A systemwide safety net for all UC students

Campus-based programs are critical to assisting students who are basic needs insecure, and recent funding has paved the way for the expansion and solidification of these programs, giving campuses the flexibility to use funds in a manner that fits their needs at the local level.

Local Basic Needs Services and Programs

All 10 UC campuses have on-site basic needs centers, providing food, emergency housing and a comprehensive range of support services. Any UC student can use services at the basic needs center nearest them, not just on the campus where they are enrolled. Some of the programming and services offered across campuses are listed below.

Food Support

UC campuses have been national leaders in establishing food assistance efforts to address student food insecurity, thanks to sustained funding. All 10 campuses offer a variety of ongoing food assistance programs, educational workshops and food operations.

  • Food Pantries: UC food pantries offer emergency food relief, personal hygiene, household care and childcare supplies for all UC students (undergraduate and graduate). Generally, the food pantries operate on a self-assessed need basis. For food pantry locations, hours and additional food resources, visit your nearest basic needs campus center website for details.
  • CalFresh: CalFresh, also known as SNAP/EBT, is a long-term food assistance program that awards eligible students up to $234 per month for groceries. The university has worked in collaboration with the California Department of Social Services (CDSS) CalFresh program leads, as well as with partners at the California State University and California Community Colleges, to increase CalFresh awareness among undergraduate and graduate students, provide application assistance, and assure successful enrollment in benefits. Every UC campus has organized CalFresh enrollment clinics to provide students with program information and application assistance support. 

Housing Support

Housing support is vital to student success and can have a tremendous impact on a student's social, emotional and academic well-being. All UC campuses offer emergency housing and assistance with securing long-term housing to students facing housing insecurity. While efforts around housing vary by campus, they generally include:

  • Providing emergency case management for students in crises
  • Establishing or expanding partnerships with local housing nonprofits or apartments to provide emergency housing to students
  • Creating bridge housing programs that provide temporary shelter to students who lack the necessary resources to secure or maintain adequate housing during university breaks and holidays
  • Coordinating workshops on lease signing, roommate selection, conflict resolution, financial literacy and budgeting, navigating rental agreements in the face of COVID-19
  • Providing students assistance with move-in assistance, rental deposits and first month's rent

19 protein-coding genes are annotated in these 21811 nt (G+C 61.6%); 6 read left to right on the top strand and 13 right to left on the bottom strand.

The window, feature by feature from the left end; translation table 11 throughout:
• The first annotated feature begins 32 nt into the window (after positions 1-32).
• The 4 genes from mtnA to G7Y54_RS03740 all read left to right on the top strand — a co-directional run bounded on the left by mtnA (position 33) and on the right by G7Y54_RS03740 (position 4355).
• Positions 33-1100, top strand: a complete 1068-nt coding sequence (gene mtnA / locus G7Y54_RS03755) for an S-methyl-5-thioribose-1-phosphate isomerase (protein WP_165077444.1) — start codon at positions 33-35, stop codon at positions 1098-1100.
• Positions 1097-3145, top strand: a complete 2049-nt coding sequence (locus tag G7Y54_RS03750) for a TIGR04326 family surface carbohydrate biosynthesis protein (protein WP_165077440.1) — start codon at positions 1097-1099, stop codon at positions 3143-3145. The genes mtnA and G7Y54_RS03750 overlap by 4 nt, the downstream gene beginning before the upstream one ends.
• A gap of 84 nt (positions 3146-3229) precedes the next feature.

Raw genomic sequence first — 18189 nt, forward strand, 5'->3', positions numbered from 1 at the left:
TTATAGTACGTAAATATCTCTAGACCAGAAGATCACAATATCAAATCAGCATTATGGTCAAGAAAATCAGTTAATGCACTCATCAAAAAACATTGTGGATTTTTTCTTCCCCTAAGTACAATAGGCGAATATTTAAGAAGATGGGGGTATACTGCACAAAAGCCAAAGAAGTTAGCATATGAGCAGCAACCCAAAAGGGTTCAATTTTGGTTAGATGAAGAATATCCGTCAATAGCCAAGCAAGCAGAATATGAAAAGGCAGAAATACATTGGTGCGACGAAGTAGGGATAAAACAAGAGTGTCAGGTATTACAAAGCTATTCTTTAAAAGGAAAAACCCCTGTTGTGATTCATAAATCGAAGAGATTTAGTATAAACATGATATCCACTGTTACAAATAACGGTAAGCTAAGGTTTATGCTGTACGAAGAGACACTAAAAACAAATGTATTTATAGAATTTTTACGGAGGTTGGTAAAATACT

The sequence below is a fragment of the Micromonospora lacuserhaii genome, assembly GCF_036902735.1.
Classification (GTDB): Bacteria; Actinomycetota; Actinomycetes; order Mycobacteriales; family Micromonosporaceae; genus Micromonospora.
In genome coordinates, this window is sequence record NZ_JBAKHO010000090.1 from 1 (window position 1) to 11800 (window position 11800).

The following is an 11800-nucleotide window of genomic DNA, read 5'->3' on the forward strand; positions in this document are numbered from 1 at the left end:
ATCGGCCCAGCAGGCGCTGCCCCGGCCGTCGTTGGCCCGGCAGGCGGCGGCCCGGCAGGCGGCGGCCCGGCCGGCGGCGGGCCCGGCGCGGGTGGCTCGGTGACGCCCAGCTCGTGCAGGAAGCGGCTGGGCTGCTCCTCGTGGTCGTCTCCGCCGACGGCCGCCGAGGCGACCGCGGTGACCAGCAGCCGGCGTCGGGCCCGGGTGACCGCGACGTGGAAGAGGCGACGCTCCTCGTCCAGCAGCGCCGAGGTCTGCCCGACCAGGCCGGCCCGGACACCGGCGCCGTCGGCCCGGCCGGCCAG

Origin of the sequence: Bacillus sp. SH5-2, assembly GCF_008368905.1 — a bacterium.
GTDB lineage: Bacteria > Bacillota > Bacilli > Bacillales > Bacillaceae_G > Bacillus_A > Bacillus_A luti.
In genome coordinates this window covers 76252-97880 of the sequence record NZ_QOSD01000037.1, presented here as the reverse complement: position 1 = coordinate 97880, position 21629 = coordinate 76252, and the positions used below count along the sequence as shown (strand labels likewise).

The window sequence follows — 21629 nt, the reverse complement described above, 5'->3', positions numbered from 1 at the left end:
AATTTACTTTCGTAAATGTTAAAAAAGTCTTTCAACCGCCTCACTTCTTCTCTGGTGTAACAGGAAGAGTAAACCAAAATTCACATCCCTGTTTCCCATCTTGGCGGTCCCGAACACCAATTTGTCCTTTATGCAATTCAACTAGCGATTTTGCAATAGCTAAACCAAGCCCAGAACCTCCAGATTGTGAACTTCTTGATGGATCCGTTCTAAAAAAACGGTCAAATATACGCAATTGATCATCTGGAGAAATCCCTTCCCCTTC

• Delivering housing-focused presentations to incoming freshmen and transfer students
  • Creating sustainable, year-round and on-campus housing for former foster youth, a group particularly vulnerable to housing insecurity
  • Contributing to the salaries of existing or new career and student staff to secure administrative and logistical support for housing placements, disbursement of aid and liaising with local housing organizations

Life Skills Courses and Basic Needs Seminars

Students need assistance learning how to navigate and maximize the financial resources available to them. All basic needs campus centers offer a wide variety of life skill-building workshops, seminars and trainings to help students access basic needs resources, raise awareness around basic needs-related issues and to help normalize asking and accessing assistance for basic needs-related services.

Drop-In Services

Students looking for support services and/or care coordination can typically contact or visit their local basic needs campus center for a variety of questions or concerns. While the types of drop-in services available to students differ slightly across campuses, they include efforts such as:

  • CalFresh eligibility
  • CalFresh application support
  • CalFresh appeals clinics
  • Free food events
  • Nutrition counseling
  • Tenant rights
  • Affordable housing options
  • Financial aid counseling
  • Financial wellness peer education
  • Mental wellness resources
  • Crisis help
  • Transportation assistance
  • Accessibility accommodations

Support During COVID-19

Some examples of new campus efforts developed to address food insecurity in the wake of COVID-19 safety measures include:

  • Creating pop-up food pantries in the community and offered additional food pick-up sites
  • Expanding grocery gift card programs
  • Providing limited food delivery services for immunocompromised or disabled students
  • Launching or expanding CalFresh programs to assist students with applying for CalFresh benefits
  • Providing three-day supplies of meals for students in quarantine rooms
  • Implementing a grocery bag pick-up and meal kit program, including no-cook bags
  • Expanding pantry food options
Along with being a full-time student, I am a wife and a mother of two. Aggie Compass helped me at a very critical time in my life. I had just given birth to a baby during a pandemic, my preschooler was out of school due to COVID-19, and my husband was on unpaid leave due to his health.
Sade McAlister, UC Davis

Find services at a campus near you

All 10 UC campuses have on-site basic needs centers, providing food, emergency housing and a comprehensive range of support services — any UC student can use services at the basic needs center nearest them, not just on the campus where they are enrolled.

Learn more about UC's basic needs campus centers